There are a million “Migrating from Wordpress to Octopress” blogs out there. I didn’t want to be yet another one, but I had a few thoughts I wanted to get out there. Most Octopress blogs I see out there are owned by developers, and I’m a sysadmin. I had been using Wordpress for a long time, & Blogger before that. Octopress is… different.
The key to successfully migrating from Wordpress to Octopress is to understand how they’re different.
Wordpress is a collection of php scripts you dump into a webserver root, install some dependencies, tweak some config files, & setup a database for it to use. Half of the setup is done through your web browser, & your Wordpress host does all the content generation work. You create a blog post in your browser most likely, & the content is stored in the database backend. When a page is requested, Wordpress’ php generates it from the database content (usually). This all happens on the server hosting Wordpress itself.
Octopress is mainly run on your computer. You set up the computer you’re using with some dependencies, download Octopress source code, change it a bit to be specific to your website, run commands to manage it & generate new posts, then upload static html files to your webserver root via rsync (usually). You’re actually generating the site’s content on your computer itself, then deploying it to your webserver via some copy method. All your webserver does is serve static html files. Cool, huh? :)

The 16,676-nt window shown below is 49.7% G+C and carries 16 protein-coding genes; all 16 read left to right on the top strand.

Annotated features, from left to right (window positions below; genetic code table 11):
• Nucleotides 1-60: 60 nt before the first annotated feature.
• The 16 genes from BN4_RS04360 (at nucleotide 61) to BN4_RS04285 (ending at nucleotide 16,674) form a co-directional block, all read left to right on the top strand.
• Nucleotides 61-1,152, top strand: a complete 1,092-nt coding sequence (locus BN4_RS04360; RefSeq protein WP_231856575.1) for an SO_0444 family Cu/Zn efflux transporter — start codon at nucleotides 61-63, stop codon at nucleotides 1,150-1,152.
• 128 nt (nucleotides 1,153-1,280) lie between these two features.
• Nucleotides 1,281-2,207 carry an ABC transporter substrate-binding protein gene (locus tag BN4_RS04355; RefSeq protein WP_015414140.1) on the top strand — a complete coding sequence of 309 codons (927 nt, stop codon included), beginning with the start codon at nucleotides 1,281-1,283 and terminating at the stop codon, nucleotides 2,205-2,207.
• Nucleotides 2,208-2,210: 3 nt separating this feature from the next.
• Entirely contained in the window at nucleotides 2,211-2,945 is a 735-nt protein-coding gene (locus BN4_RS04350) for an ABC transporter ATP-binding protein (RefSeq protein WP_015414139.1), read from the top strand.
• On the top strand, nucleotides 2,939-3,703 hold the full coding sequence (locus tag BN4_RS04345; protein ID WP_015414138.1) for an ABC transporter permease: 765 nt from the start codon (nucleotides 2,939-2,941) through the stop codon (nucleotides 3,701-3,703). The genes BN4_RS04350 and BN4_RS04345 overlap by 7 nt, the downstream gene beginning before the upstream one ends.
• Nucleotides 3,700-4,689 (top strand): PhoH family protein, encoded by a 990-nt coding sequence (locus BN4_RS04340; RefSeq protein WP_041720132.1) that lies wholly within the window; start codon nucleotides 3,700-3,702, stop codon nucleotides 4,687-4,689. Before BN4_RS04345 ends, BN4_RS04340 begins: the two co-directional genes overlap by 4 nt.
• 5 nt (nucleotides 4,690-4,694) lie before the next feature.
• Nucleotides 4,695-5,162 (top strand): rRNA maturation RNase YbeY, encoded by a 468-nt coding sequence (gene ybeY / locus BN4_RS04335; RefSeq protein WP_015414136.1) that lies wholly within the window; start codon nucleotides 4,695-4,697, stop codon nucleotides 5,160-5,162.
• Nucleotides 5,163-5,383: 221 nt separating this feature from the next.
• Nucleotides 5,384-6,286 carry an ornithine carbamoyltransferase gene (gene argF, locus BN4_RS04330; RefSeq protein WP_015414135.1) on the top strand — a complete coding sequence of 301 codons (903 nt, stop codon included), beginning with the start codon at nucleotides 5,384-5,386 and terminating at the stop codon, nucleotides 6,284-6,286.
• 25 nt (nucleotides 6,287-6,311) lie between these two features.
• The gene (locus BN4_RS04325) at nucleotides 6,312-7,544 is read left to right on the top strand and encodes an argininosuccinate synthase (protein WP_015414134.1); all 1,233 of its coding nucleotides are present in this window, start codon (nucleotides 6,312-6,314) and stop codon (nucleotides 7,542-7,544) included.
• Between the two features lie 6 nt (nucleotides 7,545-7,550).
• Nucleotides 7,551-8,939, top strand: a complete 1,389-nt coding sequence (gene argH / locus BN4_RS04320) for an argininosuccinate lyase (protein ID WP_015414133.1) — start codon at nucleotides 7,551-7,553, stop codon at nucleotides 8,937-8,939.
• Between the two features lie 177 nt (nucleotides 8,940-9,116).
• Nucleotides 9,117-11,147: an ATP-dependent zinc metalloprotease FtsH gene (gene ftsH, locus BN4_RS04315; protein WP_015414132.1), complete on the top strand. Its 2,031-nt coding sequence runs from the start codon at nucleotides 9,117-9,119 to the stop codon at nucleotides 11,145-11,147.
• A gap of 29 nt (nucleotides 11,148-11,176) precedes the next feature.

If you were hoping I’d describe how to do it, I defer you here: http://octopress.org/docs/. I’ve read through those docs many times, as well as other blogs, to gain a better understanding of how Octopress works & how to use it. Hopefully the two paragraphs above will help you get started quicker.
I migrated to Octopress in October of 2013 (coincidence). My thoughts of using it so far have been mostly positive. My VPS only has a measly 1 CPU & 512MB RAM. It was really struggling to work with the latest Wordpress & php-fpm, constantly running out of RAM & being very sluggish. Since migrating to Octopress… Holy Crap! My VPS now sits mainly at idle, barely using any resources. Pages load lightning quick & I have all the plugins I need to generate the kind of content I want.
I was also surprised at how much crap Wordpress injected into my blog posts when I was using it. Most of the work on my blog from October til now has been fixing the posts, & I’m still not done. I definitely appreciate Octopress’ clean markdown formatting. I’m writing this blog post in TextMate, which is a great editor for markdown. I’m still learning it’s syntax.
- Realize that Octopress is meant for hackers. It has a learning curve. Coming from Wordpress, you won’t be comfortable right away.
- You’ll have to learn how to use git, rvm, & ruby to manage Octopress. You don’t have to be an expert, but you’ll need to learn the basics.
- Don’t ignore git. This will bite you in the ass come upgrade time. Set up your own repo somewhere (the docs show you how), commit changes, & push them there. Consider it a backup.
- Be aware of changes you make to your computer that you rely on to generate blog posts. Changing your environment could mean stuff stops working in your Octopress instance.
“But… I wanted you to show me how to do it step by step!”.
Read… the… docs. That’s the #1 most important step to using Octopress is understanding how it works.